• Lack of necessary permits: Construction projects requiring permits cannot proceed without obtaining them, leading to a stop work order. 

Steps to Remove a DCRA Stop Work Order

Facing a DCRA stop work order can halt your construction project. Here’s a simplified guide to navigate the process and get back on track:

Keep the Orange Stop-Work Order Placard in Place: You should not remove the orange stop-work order placard. 

Complete Review Request Form for Stop-Work Order Compliance: Take time, complete your review request form for stop-work order compliance, and submit it to dcra.illegalconstruction2@dc.gov. You may also drop it to DCRA Office within 15 days of receiving your stop-work order.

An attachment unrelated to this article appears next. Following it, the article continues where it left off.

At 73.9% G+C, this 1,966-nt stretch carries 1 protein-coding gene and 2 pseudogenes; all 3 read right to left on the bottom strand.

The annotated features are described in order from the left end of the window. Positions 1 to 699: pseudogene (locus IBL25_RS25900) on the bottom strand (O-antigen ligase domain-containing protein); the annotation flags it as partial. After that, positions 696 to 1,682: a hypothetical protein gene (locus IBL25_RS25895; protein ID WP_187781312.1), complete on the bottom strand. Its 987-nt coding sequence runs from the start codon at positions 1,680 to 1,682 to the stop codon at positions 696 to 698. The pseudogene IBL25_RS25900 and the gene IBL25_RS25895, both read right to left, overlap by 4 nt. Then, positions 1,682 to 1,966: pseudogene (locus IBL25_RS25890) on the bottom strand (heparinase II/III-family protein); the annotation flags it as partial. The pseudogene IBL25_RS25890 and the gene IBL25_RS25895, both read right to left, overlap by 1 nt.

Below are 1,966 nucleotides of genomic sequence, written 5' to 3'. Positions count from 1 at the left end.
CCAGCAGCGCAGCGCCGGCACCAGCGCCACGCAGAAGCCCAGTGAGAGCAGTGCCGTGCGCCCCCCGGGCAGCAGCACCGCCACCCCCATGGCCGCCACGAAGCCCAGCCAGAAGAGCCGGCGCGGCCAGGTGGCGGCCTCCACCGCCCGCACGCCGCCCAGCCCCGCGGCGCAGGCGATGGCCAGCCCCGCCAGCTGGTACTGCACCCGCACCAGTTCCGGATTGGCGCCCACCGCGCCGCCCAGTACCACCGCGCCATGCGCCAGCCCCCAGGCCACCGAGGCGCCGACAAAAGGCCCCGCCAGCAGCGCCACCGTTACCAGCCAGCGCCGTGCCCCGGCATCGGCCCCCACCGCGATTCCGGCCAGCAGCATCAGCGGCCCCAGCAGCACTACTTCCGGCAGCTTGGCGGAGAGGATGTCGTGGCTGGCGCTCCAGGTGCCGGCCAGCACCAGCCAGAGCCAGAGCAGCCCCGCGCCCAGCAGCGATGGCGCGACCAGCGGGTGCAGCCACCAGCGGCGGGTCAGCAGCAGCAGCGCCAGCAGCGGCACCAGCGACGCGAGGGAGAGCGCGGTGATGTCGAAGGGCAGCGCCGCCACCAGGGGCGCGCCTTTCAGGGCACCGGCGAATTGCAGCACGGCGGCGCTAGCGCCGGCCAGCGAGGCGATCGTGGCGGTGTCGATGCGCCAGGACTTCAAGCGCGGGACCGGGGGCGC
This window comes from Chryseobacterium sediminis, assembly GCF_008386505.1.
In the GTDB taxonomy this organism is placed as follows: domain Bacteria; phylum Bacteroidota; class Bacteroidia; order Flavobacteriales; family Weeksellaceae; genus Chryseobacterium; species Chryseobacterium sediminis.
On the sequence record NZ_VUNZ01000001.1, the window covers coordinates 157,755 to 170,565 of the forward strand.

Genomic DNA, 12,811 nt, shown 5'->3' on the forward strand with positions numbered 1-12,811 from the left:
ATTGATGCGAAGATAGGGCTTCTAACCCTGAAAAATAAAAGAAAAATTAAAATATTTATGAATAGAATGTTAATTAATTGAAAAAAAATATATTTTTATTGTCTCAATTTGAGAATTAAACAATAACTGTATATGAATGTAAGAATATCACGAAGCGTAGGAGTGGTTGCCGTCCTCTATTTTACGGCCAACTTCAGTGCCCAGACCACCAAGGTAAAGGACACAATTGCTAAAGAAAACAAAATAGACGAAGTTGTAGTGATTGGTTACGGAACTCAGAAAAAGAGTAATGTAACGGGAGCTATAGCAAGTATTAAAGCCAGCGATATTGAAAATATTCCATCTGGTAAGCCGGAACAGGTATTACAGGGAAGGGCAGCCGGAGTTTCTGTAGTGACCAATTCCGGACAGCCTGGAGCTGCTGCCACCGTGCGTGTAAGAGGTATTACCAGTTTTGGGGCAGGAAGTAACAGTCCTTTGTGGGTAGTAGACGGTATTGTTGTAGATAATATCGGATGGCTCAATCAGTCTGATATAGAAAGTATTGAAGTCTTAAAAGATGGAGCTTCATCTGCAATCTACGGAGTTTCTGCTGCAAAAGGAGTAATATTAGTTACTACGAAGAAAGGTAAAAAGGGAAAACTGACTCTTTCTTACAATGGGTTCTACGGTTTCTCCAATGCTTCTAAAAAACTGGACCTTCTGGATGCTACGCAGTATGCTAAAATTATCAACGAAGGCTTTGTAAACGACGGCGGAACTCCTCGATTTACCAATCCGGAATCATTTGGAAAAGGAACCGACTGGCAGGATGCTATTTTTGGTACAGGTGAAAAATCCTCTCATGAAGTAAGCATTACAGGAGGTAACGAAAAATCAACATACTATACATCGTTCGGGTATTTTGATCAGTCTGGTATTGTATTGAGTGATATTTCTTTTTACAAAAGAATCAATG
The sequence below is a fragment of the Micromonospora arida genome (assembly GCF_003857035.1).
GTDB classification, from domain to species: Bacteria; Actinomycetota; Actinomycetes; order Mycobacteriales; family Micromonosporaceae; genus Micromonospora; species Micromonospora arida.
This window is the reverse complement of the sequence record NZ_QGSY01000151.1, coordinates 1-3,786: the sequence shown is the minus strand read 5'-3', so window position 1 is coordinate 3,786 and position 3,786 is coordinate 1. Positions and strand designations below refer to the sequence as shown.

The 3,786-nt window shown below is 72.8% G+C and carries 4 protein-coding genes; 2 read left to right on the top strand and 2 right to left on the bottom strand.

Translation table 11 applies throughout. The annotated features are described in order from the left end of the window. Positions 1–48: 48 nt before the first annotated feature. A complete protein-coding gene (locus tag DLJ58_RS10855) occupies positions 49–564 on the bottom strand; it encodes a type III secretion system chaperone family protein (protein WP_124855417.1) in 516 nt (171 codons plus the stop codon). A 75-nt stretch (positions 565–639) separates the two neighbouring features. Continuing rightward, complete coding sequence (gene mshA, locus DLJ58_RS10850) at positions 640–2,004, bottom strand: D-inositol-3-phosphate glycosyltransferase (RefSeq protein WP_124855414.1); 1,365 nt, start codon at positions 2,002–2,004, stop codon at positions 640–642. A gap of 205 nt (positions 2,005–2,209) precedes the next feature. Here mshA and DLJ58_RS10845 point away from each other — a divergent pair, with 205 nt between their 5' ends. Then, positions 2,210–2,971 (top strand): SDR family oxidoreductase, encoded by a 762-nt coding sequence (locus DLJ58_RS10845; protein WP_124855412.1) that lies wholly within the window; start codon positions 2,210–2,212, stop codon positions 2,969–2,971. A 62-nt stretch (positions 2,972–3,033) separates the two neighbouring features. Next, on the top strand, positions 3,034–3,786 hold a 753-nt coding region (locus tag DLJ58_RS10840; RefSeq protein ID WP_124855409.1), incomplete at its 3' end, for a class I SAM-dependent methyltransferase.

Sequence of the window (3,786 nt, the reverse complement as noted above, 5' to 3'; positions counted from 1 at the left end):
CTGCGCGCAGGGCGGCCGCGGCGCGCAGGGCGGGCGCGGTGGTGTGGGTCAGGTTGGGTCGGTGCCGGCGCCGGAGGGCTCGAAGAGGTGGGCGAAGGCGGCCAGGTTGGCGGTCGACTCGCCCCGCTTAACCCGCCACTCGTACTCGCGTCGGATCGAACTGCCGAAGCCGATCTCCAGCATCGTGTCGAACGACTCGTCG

Designate a Single Point of Contact for Efficient Process Handling: Entitle single point contact to complete the process for avoiding delays. Nevertheless, you can add additional emails to be carbon copied on the correspondence. 

Await Email Communication from Administrative Reviewer: You will receive email communication from the administrative reviewer within five business days of your submission. The message will arrive at the email address that you have submitted on the form, containing a complete checklist of the items needed to resolve your stop order. In case, you don’t get the message within five days, check your spam folder. 

Review Specifications and Respond Promptly: The next step will be to review the specifications and reply to the message, mentioning the day you plan to come for submitting drawings, obtaining permits, or scheduling inspections if necessary. Immediate response is needed so that the administrative reviewer could temporarily lift the system hold for you.